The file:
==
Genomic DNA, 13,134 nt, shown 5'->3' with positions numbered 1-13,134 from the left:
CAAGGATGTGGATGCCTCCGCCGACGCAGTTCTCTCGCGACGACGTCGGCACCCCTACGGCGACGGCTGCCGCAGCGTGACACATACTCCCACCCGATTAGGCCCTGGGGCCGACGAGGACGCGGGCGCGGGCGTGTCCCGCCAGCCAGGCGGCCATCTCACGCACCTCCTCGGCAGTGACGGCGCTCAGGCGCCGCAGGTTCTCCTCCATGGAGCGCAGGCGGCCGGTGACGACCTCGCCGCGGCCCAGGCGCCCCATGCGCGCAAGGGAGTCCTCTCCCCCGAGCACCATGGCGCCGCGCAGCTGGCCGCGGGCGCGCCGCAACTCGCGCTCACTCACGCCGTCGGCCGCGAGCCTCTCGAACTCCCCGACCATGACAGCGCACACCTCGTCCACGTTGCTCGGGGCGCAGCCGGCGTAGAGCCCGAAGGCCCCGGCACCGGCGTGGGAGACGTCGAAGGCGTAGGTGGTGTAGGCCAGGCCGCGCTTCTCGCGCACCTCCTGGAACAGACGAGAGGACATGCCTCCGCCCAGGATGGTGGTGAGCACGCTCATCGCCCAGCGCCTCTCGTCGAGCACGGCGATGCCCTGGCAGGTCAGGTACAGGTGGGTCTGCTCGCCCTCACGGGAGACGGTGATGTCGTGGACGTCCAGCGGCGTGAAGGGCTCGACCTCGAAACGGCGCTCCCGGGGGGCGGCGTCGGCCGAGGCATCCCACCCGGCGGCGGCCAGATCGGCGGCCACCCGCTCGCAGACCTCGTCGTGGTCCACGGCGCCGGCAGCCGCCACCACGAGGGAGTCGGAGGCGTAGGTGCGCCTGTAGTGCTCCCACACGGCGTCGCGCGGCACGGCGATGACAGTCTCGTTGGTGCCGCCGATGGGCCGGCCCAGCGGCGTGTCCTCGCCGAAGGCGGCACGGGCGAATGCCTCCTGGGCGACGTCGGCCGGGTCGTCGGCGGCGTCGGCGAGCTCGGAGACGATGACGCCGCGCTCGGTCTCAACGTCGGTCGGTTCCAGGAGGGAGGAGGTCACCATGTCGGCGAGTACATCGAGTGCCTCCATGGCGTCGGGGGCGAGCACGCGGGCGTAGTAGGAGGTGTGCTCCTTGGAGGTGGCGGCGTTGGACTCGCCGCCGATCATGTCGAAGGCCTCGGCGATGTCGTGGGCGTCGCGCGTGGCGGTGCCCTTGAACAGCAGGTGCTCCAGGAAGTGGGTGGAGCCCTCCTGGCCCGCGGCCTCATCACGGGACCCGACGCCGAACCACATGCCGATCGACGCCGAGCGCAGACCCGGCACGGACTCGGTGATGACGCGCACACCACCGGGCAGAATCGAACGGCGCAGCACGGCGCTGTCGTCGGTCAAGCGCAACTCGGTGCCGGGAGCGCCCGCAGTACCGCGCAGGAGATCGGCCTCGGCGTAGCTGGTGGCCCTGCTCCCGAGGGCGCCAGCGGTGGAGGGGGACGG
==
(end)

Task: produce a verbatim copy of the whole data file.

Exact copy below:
Genomic DNA, 13,134 nt, shown 5'->3' with positions numbered 1-13,134 from the left:
CAAGGATGTGGATGCCTCCGCCGACGCAGTTCTCTCGCGACGACGTCGGCACCCCTACGGCGACGGCTGCCGCAGCGTGACACATACTCCCACCCGATTAGGCCCTGGGGCCGACGAGGACGCGGGCGCGGGCGTGTCCCGCCAGCCAGGCGGCCATCTCACGCACCTCCTCGGCAGTGACGGCGCTCAGGCGCCGCAGGTTCTCCTCCATGGAGCGCAGGCGGCCGGTGACGACCTCGCCGCGGCCCAGGCGCCCCATGCGCGCAAGGGAGTCCTCTCCCCCGAGCACCATGGCGCCGCGCAGCTGGCCGCGGGCGCGCCGCAACTCGCGCTCACTCACGCCGTCGGCCGCGAGCCTCTCGAACTCCCCGACCATGACAGCGCACACCTCGTCCACGTTGCTCGGGGCGCAGCCGGCGTAGAGCCCGAAGGCCCCGGCACCGGCGTGGGAGACGTCGAAGGCGTAGGTGGTGTAGGCCAGGCCGCGCTTCTCGCGCACCTCCTGGAACAGACGAGAGGACATGCCTCCGCCCAGGATGGTGGTGAGCACGCTCATCGCCCAGCGCCTCTCGTCGAGCACGGCGATGCCCTGGCAGGTCAGGTACAGGTGGGTCTGCTCGCCCTCACGGGAGACGGTGATGTCGTGGACGTCCAGCGGCGTGAAGGGCTCGACCTCGAAACGGCGCTCCCGGGGGGCGGCGTCGGCCGAGGCATCCCACCCGGCGGCGGCCAGATCGGCGGCCACCCGCTCGCAGACCTCGTCGTGGTCCACGGCGCCGGCAGCCGCCACCACGAGGGAGTCGGAGGCGTAGGTGCGCCTGTAGTGCTCCCACACGGCGTCGCGCGGCACGGCGATGACAGTCTCGTTGGTGCCGCCGATGGGCCGGCCCAGCGGCGTGTCCTCGCCGAAGGCGGCACGGGCGAATGCCTCCTGGGCGACGTCGGCCGGGTCGTCGGCGGCGTCGGCGAGCTCGGAGACGATGACGCCGCGCTCGGTCTCAACGTCGGTCGGTTCCAGGAGGGAGGAGGTCACCATGTCGGCGAGTACATCGAGTGCCTCCATGGCGTCGGGGGCGAGCACGCGGGCGTAGTAGGAGGTGTGCTCCTTGGAGGTGGCGGCGTTGGACTCGCCGCCGATCATGTCGAAGGCCTCGGCGATGTCGTGGGCGTCGCGCGTGGCGGTGCCCTTGAACAGCAGGTGCTCCAGGAAGTGGGTGGAGCCCTCCTGGCCCGCGGCCTCATCACGGGACCCGACGCCGAACCACATGCCGATCGACGCCGAGCGCAGACCCGGCACGGACTCGGTGATGACGCGCACACCACCGGGCAGAATCGAACGGCGCAGCACGGCGCTGTCGTCGGTCAAGCGCAACTCGGTGCCGGGAGCGCCCGCAGTACCGCGCAGGAGATCGGCCTCGGCGTAGCTGGTGGCCCTGCTCCCGAGGGCGCCAGCGGTGGAGGGGGACGG